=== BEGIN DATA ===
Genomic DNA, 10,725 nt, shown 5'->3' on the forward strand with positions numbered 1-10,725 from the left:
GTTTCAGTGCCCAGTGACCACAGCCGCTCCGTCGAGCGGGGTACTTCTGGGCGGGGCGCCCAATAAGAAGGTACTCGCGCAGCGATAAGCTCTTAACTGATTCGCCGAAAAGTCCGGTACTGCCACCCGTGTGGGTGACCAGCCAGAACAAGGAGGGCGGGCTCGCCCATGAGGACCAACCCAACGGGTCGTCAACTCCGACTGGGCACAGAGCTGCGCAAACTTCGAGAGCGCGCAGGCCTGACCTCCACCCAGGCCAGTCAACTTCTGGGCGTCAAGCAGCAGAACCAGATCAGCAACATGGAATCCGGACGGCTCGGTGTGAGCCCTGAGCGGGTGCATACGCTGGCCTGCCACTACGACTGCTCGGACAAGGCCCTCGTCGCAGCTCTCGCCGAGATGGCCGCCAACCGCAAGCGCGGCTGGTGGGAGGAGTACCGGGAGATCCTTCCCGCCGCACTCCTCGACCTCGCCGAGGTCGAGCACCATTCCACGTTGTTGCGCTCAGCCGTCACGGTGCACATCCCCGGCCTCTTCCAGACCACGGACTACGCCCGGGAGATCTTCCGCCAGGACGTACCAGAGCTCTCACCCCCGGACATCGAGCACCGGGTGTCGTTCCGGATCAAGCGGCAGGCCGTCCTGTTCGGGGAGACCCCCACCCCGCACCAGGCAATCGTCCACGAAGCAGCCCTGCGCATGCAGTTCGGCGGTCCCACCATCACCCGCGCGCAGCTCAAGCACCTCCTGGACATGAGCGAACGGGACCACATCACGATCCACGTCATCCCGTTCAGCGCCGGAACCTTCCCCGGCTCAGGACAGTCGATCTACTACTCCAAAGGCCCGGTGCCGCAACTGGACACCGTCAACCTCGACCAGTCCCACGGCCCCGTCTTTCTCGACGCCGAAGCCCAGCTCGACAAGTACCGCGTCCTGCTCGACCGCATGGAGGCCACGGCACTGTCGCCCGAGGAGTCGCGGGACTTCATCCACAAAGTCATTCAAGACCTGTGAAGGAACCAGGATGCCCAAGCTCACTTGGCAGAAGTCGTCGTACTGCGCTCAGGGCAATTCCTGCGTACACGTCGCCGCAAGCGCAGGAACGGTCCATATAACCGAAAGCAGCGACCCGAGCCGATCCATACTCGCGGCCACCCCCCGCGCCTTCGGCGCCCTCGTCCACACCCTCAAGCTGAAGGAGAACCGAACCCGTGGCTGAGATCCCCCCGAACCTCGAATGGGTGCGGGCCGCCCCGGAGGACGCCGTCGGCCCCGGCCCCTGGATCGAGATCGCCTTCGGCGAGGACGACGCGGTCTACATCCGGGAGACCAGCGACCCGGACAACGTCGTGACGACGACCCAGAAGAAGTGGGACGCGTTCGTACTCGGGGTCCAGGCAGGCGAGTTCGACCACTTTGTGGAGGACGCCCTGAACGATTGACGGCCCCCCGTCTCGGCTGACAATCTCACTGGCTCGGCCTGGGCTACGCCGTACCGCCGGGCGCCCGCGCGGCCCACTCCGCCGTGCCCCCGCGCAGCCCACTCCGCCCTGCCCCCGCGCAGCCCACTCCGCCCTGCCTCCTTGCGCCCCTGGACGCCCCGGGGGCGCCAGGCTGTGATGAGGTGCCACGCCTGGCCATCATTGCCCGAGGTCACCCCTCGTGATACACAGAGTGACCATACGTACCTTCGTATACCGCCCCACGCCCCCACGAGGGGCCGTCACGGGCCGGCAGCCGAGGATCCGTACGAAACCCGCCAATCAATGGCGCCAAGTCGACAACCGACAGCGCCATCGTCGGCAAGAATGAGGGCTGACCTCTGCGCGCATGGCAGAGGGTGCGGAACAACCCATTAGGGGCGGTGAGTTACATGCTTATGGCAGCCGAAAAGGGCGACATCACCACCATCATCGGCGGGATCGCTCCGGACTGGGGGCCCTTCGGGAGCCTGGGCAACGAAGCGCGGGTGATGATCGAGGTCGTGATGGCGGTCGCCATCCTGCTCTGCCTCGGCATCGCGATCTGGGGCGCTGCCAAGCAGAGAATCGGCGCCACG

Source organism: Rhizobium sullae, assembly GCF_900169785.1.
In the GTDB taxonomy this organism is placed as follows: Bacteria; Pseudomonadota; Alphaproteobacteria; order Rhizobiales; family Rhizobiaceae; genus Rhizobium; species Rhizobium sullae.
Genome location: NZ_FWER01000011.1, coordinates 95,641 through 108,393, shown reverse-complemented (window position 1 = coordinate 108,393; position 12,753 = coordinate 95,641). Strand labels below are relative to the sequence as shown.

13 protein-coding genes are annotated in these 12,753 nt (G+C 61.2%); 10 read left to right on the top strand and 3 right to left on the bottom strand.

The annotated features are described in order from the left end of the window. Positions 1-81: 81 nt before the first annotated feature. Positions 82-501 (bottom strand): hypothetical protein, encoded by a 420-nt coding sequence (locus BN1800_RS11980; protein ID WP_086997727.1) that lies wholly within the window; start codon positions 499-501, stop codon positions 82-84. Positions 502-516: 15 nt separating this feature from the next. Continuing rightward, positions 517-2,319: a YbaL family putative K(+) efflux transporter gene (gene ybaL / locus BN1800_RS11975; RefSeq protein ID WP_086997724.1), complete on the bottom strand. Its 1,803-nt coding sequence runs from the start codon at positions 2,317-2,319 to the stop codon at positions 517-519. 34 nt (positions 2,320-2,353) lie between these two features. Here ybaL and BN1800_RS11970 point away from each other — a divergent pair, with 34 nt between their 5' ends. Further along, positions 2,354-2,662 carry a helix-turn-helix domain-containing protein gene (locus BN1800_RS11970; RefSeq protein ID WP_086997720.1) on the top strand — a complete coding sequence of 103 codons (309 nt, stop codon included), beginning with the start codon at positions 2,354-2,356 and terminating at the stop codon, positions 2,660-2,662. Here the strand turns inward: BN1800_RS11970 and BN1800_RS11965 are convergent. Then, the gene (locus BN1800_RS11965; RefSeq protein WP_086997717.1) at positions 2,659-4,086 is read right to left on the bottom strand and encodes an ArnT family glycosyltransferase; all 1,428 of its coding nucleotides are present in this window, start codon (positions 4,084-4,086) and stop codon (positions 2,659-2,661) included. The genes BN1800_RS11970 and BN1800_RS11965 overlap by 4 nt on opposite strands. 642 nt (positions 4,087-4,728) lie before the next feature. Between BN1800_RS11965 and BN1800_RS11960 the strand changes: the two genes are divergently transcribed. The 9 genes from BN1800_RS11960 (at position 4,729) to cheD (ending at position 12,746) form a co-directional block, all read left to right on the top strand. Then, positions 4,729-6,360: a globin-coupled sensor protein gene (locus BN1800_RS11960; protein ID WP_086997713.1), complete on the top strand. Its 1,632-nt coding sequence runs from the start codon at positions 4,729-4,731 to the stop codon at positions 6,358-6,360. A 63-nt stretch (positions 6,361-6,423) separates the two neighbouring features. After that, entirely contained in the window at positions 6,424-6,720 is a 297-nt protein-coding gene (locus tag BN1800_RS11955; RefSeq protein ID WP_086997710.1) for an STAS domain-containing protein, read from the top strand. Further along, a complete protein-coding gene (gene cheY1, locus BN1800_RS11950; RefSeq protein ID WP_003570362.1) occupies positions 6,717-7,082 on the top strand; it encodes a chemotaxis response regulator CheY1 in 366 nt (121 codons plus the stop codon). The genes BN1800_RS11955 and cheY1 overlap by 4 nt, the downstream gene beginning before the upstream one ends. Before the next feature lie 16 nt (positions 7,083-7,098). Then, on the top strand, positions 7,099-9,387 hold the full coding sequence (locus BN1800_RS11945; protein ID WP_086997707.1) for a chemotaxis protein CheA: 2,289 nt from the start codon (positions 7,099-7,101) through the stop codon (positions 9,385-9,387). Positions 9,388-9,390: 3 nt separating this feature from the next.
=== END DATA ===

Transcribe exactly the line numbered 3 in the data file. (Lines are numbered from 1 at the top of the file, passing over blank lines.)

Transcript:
Source organism: Rhizobium sullae, assembly GCF_900169785.1.